Big news out of the Federal Highway Administration (FHWA) last week!
On October 7, 2015, the agency announced that it is proposing revisions to current oversight policies that could have a huge impact on how roads are designed in communities. To encourage the design of roads that are more in line with the social, economic, and environmental needs of communities, these revisions will reduce the number of Controlling Design Criteria – from 13 to 2 – for roads designed for speeds of less than 50 mph.
“This proposed policy change will give states and communities the opportunity to be more innovative in designing their local projects,” said U.S. Transportation Secretary Anthony Foxx. “It will help us to build more quality projects that will not only provide more travel options for people, but also support and unite communities across America.”
What are “Controlling Design Criteria”?
To fully understand the significance of this announcement, it is important to understand what CDCs are and how they relate to design standards.
Road design is a complex process, involving trade-offs between safety, community and environmental impacts, and project costs. All roads in the US are designed using an assortment of design manuals at the federal, state, and local level. The ultimate standard reference is the American Association of State Highway and Transportation Officials’ (AASHTO) A Policy on Geometric Design of Highways and Streets, which is commonly referred to as the “Green Book.”
Technically, engineers are only required to follow the Green Book for federally funded projects on the National Highway System, which makes up only 4% of our country’s roads. But the use and impact of this manual extends well beyond these roads. Since few communities have the will or resources to create their own manuals, and since state DOT manuals are based largely on the Green Book, it has essentially become the default guide for roadway design around the country.
In 1985, FHWA established 13 design criteria because of their perceived impact on operations and safety. These applied to all projects, regardless of the road’s function or community context.
To ensure consistency in federally-funded road design, FHWA also created a design oversight process that includes special documentation – called Design Exceptions – for designs that cannot achieve one or more of the standards. However, since the Green Book contains over 500 pages of design guidance, FHWA’s move to prioritize 13 of these to Controlling Design Criteria made sense at the time, but it had several unintended consequences.
Fearful of liability, most state and city DOTs discouraged Design Exceptions by making the process difficult and traumatic. While some planners and engineers came to view needing a design exception as an admission of failure, others would go to extreme lengths to ensure that their designs would not require an exception – mistakenly believing that this could expose them to personal liability. Taken together, these concerns led to a culture of ultraconservatism within the field, which in turn led to a surge of over-engineered, community-damaging designs: Trees were cut down, homes relocated, and Main Streets began to look like Interstates.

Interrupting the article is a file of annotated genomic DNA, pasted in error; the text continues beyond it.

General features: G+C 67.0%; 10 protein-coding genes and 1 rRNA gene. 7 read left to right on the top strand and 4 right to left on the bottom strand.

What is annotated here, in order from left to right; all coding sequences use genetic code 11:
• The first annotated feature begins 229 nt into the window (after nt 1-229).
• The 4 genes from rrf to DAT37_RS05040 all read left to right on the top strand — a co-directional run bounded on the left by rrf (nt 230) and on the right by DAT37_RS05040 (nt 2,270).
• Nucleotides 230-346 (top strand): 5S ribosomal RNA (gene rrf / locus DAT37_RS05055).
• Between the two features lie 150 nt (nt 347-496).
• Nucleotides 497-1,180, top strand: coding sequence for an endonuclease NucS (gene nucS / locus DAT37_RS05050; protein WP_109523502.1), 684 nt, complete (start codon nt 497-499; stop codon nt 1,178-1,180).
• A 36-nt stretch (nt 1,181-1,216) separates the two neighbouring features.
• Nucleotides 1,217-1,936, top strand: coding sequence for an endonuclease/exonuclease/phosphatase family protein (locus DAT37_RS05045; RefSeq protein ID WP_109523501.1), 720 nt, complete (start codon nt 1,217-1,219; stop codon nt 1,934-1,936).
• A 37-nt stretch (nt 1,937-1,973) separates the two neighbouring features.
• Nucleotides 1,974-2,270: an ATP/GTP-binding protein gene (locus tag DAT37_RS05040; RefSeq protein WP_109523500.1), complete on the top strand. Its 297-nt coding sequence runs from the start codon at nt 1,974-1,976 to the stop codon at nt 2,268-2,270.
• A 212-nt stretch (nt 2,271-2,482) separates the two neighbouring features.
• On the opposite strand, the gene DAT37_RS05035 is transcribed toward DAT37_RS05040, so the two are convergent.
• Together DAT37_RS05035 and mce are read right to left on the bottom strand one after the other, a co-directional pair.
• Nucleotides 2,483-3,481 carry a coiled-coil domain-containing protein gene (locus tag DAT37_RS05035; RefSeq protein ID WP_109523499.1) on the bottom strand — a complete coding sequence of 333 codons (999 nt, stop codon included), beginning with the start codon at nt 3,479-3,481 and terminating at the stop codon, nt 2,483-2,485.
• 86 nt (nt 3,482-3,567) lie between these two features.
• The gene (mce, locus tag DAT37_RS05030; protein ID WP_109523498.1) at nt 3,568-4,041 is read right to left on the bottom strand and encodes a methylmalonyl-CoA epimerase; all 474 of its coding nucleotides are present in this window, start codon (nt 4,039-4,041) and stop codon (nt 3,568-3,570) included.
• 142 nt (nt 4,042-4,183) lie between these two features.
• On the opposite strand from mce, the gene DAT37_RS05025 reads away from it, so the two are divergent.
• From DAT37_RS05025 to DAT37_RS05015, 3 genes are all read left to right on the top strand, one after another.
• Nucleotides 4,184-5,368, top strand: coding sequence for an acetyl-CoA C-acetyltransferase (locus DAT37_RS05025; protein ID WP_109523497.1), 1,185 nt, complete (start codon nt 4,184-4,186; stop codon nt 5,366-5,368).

With these policy changes, however, FHWA is moving even closer to PPS’s vision for “place-led design,” where communities and transportation agencies jointly create a vision for a place, and then use sound engineering judgment and the flexibility provided in design manuals to create livable, safe, and context-sensitive solutions. These proposed revisions are just the latest in a long list of policy amendments, improved training, and design manuals that have emerged within the last two decades. (PPS has advocated for these principles for many years: See our Guide to Rightsizing Streets as well as our Citizen’s Guide to Better Streets, which offers information and guidelines to help communities work with designers.)
The 85% reduction in the number of CDCs represents a bold step in the shifting of federal culture, from one of rigidity and apprehension to one that promotes openness and flexibility. With only two criteria left – selection of design speed and design-loading structural capacity – designers will face far fewer barriers to creating truly context sensitive design. Other benefits: construction maintenance will be cheaper, and roads will be safer.
“This is truly a landmark moment in the history of road design,” commented Gary Toth, PPS Director of Transportation Initiatives. “I predict that twenty years from now, we will look back at this proposal as triggering the tipping point for sensible Context Sensitive Design.”